Litigation is the primal fear of any small and mid-sized business owner and any protection from litigation or evidence to support litigation is of critical importance. It is why the cybersecurity insurance markets are worth hundreds of millions, if not billions of dollars a year as they prey on the fear, uncertainty and doubt (or FUD as its known in advertising and marketing) of the small business owner. While protecting the business against legal coverage costs is of paramount importance, there are legal protections that no cyber insurance product can provide that are afforded by the Cyber Information Sharing Act (CISA) and ISAO participation.
As formalized in the CISA law, Section 104.d.4. talks about the use of cybersecurity defensive measures that are shared with State, Tribal or Local governments. Part B of Section 4 explicitly states that those
“cyber threat indicators or defensive measure shared by or with a State, tribal, or local government, including a component of a State, tribal, or local government that is a private entity, under this section shall be— (i) deemed voluntarily shared information; and (ii) exempt from disclosure under any provision of State, tribal, or local freedom of information law, open government law, open meetings law, open records law, sunshine law, or similar law requiring disclosure of information or records.”
So what is the intent of the government in providing this particular protection? To us at SMB-ISAO it means that the government is once again providing key protections in order to improve cybersecurity sharing with government entities. A spokeswoman for Senate Intelligence Committee Chairman Richard Burr (R-N.C.) said the FOIA language was important to encourage companies to share information on cyber threats and attacks with the government.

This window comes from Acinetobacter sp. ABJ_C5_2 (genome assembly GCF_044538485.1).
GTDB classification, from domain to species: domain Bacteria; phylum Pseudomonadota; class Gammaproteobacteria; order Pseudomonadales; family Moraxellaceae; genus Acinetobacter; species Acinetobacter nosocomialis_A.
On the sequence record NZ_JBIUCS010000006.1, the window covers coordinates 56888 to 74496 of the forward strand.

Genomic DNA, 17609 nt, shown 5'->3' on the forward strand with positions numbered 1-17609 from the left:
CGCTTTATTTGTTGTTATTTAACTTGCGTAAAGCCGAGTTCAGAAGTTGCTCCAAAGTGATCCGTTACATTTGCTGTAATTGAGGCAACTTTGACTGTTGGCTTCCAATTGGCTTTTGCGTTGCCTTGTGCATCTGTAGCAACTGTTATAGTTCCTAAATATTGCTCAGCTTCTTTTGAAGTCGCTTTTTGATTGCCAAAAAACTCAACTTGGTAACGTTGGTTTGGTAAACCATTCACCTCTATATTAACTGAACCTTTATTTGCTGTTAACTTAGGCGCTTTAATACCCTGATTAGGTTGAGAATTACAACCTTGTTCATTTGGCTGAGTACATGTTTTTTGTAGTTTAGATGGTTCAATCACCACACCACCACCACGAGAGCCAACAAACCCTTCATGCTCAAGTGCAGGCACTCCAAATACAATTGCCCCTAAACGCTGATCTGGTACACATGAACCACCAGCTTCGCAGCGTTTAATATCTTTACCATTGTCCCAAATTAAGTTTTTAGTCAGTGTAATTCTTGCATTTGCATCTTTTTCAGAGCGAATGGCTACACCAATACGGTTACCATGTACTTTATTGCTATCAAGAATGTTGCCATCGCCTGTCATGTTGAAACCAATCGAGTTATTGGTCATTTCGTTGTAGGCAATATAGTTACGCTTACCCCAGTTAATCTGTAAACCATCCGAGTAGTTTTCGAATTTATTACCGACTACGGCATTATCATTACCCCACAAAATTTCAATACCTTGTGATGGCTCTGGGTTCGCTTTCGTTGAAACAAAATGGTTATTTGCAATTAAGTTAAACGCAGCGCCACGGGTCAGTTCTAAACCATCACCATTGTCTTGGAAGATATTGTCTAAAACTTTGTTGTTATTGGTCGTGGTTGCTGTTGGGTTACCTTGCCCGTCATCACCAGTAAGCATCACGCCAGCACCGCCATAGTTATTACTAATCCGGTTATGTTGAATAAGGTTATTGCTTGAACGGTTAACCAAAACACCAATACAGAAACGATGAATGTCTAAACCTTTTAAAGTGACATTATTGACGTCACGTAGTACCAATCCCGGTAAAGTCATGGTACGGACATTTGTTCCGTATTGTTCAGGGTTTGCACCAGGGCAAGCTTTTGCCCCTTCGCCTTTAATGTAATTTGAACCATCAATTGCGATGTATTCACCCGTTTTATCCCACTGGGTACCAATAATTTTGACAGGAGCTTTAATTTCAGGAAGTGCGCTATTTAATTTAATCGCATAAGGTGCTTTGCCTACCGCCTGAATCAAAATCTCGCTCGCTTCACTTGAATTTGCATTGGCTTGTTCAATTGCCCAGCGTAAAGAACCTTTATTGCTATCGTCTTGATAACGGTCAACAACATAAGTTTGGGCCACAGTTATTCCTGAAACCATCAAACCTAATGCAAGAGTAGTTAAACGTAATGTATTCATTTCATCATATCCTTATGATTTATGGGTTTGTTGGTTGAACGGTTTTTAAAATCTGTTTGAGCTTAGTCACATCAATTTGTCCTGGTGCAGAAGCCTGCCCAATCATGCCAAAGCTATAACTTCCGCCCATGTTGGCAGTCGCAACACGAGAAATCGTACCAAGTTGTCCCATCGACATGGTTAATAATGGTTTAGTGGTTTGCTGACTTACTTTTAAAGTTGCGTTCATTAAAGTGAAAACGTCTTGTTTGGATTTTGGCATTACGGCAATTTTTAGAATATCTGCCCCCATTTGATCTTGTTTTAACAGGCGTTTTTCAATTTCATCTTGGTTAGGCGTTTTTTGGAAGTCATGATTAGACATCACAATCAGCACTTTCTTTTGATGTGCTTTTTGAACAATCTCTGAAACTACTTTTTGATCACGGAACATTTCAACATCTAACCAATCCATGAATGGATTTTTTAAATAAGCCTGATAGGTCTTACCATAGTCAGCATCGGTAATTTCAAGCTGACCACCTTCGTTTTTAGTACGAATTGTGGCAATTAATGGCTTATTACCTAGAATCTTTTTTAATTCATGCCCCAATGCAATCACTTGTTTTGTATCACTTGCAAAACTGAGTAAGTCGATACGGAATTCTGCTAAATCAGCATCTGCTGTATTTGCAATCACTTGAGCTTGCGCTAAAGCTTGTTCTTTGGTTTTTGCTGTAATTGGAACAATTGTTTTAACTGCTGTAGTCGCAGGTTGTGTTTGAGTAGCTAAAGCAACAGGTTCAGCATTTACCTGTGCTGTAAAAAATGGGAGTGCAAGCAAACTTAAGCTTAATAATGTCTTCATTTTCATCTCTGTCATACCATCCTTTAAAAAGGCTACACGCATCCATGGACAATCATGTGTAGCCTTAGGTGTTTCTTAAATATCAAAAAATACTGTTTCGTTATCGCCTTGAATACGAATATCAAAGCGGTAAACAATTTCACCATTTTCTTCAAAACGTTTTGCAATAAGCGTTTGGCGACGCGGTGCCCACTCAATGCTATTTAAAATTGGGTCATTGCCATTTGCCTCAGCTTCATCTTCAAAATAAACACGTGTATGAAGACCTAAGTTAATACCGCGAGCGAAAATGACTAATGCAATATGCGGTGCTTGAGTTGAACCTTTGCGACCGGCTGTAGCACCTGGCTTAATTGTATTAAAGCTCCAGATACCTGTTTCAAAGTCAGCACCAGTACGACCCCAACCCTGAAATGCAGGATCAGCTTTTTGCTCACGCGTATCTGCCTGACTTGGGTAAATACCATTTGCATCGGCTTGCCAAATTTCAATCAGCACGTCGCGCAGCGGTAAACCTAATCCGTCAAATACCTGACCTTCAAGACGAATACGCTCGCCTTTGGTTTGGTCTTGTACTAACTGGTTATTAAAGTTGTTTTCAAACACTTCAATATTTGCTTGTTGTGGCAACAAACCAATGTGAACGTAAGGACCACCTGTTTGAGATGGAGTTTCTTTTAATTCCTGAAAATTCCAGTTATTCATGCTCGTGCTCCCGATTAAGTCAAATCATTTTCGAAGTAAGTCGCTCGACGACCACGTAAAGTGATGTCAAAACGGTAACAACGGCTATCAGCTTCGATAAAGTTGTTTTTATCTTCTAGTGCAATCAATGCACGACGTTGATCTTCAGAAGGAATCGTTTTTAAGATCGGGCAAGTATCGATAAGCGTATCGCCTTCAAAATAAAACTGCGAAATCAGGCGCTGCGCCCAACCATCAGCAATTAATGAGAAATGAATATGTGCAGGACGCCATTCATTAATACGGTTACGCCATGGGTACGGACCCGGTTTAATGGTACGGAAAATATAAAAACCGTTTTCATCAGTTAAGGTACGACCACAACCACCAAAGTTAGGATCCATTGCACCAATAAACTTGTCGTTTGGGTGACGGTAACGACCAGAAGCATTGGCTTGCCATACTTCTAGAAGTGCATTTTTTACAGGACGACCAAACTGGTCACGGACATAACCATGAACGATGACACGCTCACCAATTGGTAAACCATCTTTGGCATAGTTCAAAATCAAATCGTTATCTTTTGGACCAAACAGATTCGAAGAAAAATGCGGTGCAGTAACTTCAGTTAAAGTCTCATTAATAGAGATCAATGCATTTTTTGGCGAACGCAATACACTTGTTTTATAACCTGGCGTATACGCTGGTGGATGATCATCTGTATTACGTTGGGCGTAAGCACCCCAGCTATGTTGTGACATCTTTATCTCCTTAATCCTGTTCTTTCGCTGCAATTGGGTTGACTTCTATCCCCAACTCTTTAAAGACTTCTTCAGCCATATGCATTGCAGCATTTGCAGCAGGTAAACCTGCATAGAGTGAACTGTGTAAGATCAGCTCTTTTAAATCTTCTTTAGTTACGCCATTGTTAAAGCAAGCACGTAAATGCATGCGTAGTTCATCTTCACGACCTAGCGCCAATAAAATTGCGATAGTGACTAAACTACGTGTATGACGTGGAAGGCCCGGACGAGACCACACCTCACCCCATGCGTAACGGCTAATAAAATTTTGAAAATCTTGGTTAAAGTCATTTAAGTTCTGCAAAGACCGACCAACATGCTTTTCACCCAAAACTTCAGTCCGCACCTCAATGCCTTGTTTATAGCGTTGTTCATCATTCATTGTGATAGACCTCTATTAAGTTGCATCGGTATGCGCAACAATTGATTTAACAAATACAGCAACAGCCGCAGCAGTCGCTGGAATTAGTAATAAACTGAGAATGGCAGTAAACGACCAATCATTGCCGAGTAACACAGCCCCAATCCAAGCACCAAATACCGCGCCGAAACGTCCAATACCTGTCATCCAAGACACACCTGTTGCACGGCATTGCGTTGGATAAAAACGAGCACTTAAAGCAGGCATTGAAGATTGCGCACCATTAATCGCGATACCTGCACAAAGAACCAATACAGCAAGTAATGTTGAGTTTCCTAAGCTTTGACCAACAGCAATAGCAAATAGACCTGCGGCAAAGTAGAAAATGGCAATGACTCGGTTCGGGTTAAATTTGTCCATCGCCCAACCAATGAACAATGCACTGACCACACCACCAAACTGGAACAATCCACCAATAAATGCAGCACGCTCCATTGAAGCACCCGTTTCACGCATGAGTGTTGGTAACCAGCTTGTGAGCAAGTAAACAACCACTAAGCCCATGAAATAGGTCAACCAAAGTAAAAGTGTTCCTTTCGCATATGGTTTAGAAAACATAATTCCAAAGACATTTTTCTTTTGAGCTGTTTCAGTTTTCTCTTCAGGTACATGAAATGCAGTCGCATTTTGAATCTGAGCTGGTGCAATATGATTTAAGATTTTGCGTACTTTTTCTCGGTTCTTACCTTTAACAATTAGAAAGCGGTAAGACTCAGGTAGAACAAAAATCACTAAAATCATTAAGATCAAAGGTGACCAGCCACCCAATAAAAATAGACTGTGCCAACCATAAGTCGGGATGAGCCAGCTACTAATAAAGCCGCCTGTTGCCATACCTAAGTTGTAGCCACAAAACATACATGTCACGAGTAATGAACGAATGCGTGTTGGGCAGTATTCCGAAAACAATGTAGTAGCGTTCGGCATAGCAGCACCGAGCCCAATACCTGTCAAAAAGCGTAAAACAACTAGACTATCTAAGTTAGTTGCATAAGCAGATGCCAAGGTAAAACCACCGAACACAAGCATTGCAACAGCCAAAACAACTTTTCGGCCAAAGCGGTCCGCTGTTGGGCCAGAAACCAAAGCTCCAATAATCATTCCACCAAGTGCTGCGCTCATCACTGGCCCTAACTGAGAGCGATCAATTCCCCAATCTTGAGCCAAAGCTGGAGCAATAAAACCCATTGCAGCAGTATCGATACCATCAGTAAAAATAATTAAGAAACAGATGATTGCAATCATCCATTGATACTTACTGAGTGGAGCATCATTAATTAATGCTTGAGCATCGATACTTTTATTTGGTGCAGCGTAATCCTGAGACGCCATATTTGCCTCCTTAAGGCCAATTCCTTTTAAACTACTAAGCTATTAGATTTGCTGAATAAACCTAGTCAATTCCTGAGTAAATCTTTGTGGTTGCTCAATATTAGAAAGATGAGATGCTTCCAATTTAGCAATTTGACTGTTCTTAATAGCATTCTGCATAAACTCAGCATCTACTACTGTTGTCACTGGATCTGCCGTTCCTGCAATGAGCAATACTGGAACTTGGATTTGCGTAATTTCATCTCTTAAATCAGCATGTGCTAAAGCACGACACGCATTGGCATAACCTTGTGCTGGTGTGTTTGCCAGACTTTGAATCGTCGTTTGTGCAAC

“The exemption is one of the bill’s tools meant to encourage as much sharing of cyber-threat indicators as possible in order to reduce cyber-attacks on our homeland. At the core of this legislation is the creation of an environment where individuals and businesses feel safe in sharing information with the government as well as with each other,” Burr spokeswoman Becca Watkins said. Basically, this act extends the same protection from FOIA requests that is extended to National Security and critical infrastructure. For smaller companies, the threat of litigation is increased when Freedom of Information Act (FOIA) or Sunshine Laws allow plaintiffs or lawyers to request additional information to identify litigious opportunities. Examples abound on the internet of the use of FOIA requests to harass researcher, prevent freedom of speech and receive information about cybersecurity attacks. By invoking CISA protections through the sharing of threat data with state, local and tribal governments especially through the DHS AIS, smaller companies can enhance their protection against lawsuits.
While this protection provides those businesses that share information with local governments to be shielded against those threats, it can be inferred here that sharing between non-federal entities other than the aforementioned “component” of a state, tribal or local government may not allow these protections to remain in place. It appear that only by communicating cyber threat indicators or defensive measures through an ISAO directly to the DHS National Communications and Cybersecurity Integration Center (NCCIC) through its Automated Information Sharing (AIS) system or providing that information directly to the NCCIC or to state, local and tribal governments would afford Small and Mid-Sized businesses these protections.